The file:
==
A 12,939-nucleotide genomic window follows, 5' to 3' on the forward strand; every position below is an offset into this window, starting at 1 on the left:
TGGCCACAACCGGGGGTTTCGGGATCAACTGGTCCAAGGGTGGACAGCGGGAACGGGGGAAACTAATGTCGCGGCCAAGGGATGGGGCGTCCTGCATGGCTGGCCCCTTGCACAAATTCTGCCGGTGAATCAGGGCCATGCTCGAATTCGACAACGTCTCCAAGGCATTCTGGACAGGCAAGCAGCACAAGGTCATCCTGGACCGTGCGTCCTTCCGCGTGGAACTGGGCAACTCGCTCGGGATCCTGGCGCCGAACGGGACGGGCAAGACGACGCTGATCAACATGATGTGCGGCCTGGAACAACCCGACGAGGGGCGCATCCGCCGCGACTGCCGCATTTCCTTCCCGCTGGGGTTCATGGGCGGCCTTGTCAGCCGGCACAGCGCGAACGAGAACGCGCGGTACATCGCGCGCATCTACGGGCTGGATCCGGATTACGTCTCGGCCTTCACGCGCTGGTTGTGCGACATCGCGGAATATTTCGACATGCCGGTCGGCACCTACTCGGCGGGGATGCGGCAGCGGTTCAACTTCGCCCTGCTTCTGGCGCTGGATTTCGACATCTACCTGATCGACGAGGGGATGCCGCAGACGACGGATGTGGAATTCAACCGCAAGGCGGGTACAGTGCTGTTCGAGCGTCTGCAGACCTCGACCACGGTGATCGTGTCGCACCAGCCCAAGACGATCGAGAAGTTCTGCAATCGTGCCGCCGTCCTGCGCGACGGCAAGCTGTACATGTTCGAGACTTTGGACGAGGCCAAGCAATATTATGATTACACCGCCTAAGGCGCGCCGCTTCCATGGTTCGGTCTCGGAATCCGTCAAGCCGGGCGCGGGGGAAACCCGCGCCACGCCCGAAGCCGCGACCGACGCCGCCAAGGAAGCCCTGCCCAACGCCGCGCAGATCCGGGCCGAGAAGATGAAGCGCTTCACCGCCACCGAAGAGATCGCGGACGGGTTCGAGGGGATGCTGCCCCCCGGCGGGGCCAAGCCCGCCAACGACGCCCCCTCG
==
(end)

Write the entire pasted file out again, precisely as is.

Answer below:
A 12,939-nucleotide genomic window follows, 5' to 3' on the forward strand; every position below is an offset into this window, starting at 1 on the left:
TGGCCACAACCGGGGGTTTCGGGATCAACTGGTCCAAGGGTGGACAGCGGGAACGGGGGAAACTAATGTCGCGGCCAAGGGATGGGGCGTCCTGCATGGCTGGCCCCTTGCACAAATTCTGCCGGTGAATCAGGGCCATGCTCGAATTCGACAACGTCTCCAAGGCATTCTGGACAGGCAAGCAGCACAAGGTCATCCTGGACCGTGCGTCCTTCCGCGTGGAACTGGGCAACTCGCTCGGGATCCTGGCGCCGAACGGGACGGGCAAGACGACGCTGATCAACATGATGTGCGGCCTGGAACAACCCGACGAGGGGCGCATCCGCCGCGACTGCCGCATTTCCTTCCCGCTGGGGTTCATGGGCGGCCTTGTCAGCCGGCACAGCGCGAACGAGAACGCGCGGTACATCGCGCGCATCTACGGGCTGGATCCGGATTACGTCTCGGCCTTCACGCGCTGGTTGTGCGACATCGCGGAATATTTCGACATGCCGGTCGGCACCTACTCGGCGGGGATGCGGCAGCGGTTCAACTTCGCCCTGCTTCTGGCGCTGGATTTCGACATCTACCTGATCGACGAGGGGATGCCGCAGACGACGGATGTGGAATTCAACCGCAAGGCGGGTACAGTGCTGTTCGAGCGTCTGCAGACCTCGACCACGGTGATCGTGTCGCACCAGCCCAAGACGATCGAGAAGTTCTGCAATCGTGCCGCCGTCCTGCGCGACGGCAAGCTGTACATGTTCGAGACTTTGGACGAGGCCAAGCAATATTATGATTACACCGCCTAAGGCGCGCCGCTTCCATGGTTCGGTCTCGGAATCCGTCAAGCCGGGCGCGGGGGAAACCCGCGCCACGCCCGAAGCCGCGACCGACGCCGCCAAGGAAGCCCTGCCCAACGCCGCGCAGATCCGGGCCGAGAAGATGAAGCGCTTCACCGCCACCGAAGAGATCGCGGACGGGTTCGAGGGGATGCTGCCCCCCGGCGGGGCCAAGCCCGCCAACGACGCCCCCTCG